CRA-WP Board Welcomes Two New Members: Jeanine Cook and Russ Joseph
CRA-WP has welcomed new members to its board of directors – Jeanine Cook, Sandia National Laboratories and Russ Joseph, Northwestern University.
Jeanine Cook is a principal member of technical staff at Sandia National Laboratories in Albuquerque, New Mexico, in the Scalable Architectures Department at the Computer Science Research Institute. After earning a BS in electrical engineering from the University of Colorado in Colorado Springs, a MS in computer science from the University of Colorado, Boulder, and a Ph.D. in computer science from New Mexico State University (NMSU), Jeanine joined the faculty in the Klipsch School of Electrical and Computer Engineering at NMSU. During her eleven-year tenure she graduated eight Ph.D. students and twelve Master’s theses students, and in 2009 received the Presidential Early Career Award for Scientists and Engineers for her work in processor performance modeling. In 2012, she moved to Sandia National Laboratory and joined the Scalable Architectures Department. Jeanine is a leading researcher in the fields of High-Performance Computing, performance characterization and modeling, hardware accelerator technologies, and large-scale system monitoring and data analytics. In addition, she has focused for many years on diversity issues in computer science, instantiating and participating in numerous NSF Broadening Participation in Computing projects, serving on the Board of Directors for the Center for Minorities and People with Disabilities in Informational Technology (CMD-IT), and in 2020 she received the Richard A. Tapia Achievement Award.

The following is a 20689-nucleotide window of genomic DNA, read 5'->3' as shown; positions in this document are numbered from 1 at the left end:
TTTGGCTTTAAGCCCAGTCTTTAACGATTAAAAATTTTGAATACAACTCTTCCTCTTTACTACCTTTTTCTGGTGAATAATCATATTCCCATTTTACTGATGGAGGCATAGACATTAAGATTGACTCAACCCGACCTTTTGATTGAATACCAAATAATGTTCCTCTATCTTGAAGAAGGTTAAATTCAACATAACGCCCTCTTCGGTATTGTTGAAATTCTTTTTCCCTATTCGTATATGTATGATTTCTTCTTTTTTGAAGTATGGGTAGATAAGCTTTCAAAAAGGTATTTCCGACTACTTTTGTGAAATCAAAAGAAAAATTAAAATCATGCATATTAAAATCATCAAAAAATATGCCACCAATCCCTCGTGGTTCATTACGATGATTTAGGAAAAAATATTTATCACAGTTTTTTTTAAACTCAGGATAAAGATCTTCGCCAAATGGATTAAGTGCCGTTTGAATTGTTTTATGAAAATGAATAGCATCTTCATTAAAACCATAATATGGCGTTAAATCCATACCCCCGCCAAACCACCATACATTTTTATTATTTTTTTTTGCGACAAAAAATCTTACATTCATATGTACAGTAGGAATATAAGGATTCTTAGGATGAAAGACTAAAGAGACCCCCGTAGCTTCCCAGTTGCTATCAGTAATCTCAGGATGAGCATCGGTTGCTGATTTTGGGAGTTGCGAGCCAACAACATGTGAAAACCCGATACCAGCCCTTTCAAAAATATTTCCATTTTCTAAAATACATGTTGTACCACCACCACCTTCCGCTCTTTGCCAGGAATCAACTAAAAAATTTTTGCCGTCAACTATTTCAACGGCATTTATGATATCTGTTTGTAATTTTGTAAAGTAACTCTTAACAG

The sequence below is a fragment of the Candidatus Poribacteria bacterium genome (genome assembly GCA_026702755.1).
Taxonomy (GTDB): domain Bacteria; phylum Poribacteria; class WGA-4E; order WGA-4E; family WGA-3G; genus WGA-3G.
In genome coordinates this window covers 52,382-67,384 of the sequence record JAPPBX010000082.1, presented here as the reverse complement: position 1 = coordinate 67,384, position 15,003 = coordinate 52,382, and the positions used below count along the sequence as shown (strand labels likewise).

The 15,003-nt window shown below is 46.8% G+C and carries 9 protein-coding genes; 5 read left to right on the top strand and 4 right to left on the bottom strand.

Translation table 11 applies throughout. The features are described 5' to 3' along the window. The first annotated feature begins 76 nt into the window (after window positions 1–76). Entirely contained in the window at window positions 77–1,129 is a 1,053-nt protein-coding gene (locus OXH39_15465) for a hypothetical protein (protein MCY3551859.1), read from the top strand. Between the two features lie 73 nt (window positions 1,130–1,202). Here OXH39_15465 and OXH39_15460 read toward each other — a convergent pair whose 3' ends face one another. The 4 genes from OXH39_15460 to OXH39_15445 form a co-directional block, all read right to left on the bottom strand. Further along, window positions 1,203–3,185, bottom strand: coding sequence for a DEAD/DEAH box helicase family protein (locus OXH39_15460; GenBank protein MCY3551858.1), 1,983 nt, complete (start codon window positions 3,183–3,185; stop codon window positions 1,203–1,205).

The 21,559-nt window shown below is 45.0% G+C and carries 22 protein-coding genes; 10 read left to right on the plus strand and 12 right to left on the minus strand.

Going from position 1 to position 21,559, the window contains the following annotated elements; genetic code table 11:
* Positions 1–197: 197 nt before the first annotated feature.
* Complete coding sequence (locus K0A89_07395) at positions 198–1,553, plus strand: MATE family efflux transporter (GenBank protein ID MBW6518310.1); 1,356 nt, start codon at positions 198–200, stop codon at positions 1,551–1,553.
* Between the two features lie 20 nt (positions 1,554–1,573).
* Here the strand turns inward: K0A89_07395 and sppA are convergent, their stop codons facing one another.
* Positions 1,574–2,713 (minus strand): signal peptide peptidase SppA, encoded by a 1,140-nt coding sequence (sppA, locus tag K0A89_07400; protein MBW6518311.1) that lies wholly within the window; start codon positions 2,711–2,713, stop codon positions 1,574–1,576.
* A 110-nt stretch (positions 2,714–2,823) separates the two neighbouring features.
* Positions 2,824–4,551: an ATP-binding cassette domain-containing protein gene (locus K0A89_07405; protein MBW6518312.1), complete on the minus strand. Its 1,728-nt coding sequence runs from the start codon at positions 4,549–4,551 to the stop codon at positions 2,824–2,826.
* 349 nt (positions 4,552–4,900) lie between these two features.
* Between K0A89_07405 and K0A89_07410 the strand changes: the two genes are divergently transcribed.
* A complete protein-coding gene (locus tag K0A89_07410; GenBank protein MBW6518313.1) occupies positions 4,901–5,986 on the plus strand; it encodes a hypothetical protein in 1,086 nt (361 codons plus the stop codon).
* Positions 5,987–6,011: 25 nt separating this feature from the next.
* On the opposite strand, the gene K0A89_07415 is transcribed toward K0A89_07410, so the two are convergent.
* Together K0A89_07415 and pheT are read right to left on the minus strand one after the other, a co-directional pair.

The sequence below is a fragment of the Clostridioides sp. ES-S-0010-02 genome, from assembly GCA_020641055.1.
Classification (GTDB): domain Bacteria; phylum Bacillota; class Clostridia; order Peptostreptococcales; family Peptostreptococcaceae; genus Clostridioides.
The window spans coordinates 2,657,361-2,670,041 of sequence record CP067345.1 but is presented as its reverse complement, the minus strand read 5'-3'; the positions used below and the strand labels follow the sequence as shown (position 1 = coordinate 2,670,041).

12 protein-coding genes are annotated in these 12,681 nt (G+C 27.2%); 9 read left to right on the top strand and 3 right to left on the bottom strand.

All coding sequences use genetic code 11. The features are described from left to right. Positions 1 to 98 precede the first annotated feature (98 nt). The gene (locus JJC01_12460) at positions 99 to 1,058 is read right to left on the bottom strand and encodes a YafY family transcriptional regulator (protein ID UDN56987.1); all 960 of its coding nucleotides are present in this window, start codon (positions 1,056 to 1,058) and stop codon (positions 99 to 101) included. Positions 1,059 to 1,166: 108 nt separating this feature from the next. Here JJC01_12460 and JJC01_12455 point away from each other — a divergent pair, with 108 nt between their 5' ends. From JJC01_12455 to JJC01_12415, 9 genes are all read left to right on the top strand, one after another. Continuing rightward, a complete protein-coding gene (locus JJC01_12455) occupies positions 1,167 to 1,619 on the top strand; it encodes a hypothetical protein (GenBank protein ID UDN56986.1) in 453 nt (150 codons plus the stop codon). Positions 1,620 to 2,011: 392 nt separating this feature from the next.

Russ Joseph is an associate professor of electrical and computer engineering and computer science at Northwestern University in Evanston, IL. His primary research interest is in computer architecture, focusing on the design and implementation of power-aware and reliability-aware computer systems. Some of his recent projects have examined microprocessor design for reliability and variability tolerance, co-designed circuit/compiler technologies to support timing level speculation, and on-line power management for multi-core systems. Prior to joining the Northwestern faculty, Russ completed his Ph.D. in electrical engineering at Princeton University and earned his BS in electrical and computer engineering with an additional major in computer science from Carnegie Mellon University. He is the recipient of an NSF CAREER Award.